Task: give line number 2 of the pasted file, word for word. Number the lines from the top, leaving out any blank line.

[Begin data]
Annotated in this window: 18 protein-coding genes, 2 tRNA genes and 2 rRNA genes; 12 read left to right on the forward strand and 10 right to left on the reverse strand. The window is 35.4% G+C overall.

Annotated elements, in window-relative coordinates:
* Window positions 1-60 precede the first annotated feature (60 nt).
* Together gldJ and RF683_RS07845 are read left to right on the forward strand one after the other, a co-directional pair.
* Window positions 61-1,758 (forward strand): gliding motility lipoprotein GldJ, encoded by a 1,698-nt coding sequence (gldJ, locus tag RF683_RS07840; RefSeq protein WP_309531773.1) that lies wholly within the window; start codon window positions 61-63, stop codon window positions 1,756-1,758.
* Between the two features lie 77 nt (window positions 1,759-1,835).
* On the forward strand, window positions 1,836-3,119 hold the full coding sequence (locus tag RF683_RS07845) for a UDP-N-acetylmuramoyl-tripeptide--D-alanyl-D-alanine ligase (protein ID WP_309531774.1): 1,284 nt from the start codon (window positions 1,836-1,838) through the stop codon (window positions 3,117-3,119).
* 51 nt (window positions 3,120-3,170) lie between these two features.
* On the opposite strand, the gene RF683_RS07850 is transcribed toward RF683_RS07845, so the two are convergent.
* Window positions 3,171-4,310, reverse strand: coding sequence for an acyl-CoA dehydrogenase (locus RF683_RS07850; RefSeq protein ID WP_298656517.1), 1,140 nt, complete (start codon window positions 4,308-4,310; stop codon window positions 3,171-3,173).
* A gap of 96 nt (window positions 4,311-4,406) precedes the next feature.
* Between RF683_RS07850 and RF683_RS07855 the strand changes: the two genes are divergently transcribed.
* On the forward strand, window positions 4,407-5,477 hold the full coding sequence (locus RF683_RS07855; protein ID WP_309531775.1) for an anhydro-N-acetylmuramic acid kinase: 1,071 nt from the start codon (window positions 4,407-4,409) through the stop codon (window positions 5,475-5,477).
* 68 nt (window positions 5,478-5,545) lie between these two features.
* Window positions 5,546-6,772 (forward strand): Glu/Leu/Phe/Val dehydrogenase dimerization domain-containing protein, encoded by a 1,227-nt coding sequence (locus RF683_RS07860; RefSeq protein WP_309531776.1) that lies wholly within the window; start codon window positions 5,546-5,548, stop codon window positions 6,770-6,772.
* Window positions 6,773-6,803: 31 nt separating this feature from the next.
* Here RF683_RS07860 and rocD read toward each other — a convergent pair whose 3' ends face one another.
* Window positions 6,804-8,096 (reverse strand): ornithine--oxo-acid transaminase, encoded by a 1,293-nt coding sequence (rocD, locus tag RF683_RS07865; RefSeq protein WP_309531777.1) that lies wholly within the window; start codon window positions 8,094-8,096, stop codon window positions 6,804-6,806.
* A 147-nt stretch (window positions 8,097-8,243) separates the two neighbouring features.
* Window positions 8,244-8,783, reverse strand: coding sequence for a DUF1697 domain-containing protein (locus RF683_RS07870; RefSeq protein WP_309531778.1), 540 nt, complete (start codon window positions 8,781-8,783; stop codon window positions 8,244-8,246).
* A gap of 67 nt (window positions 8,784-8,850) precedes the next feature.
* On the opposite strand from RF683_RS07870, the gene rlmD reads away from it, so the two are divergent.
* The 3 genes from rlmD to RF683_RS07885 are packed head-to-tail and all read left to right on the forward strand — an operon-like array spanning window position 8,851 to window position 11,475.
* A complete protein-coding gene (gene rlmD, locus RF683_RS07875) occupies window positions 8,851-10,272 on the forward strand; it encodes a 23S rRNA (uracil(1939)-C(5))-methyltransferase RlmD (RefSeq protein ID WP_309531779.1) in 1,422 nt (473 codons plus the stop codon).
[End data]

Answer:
Annotated elements, in window-relative coordinates: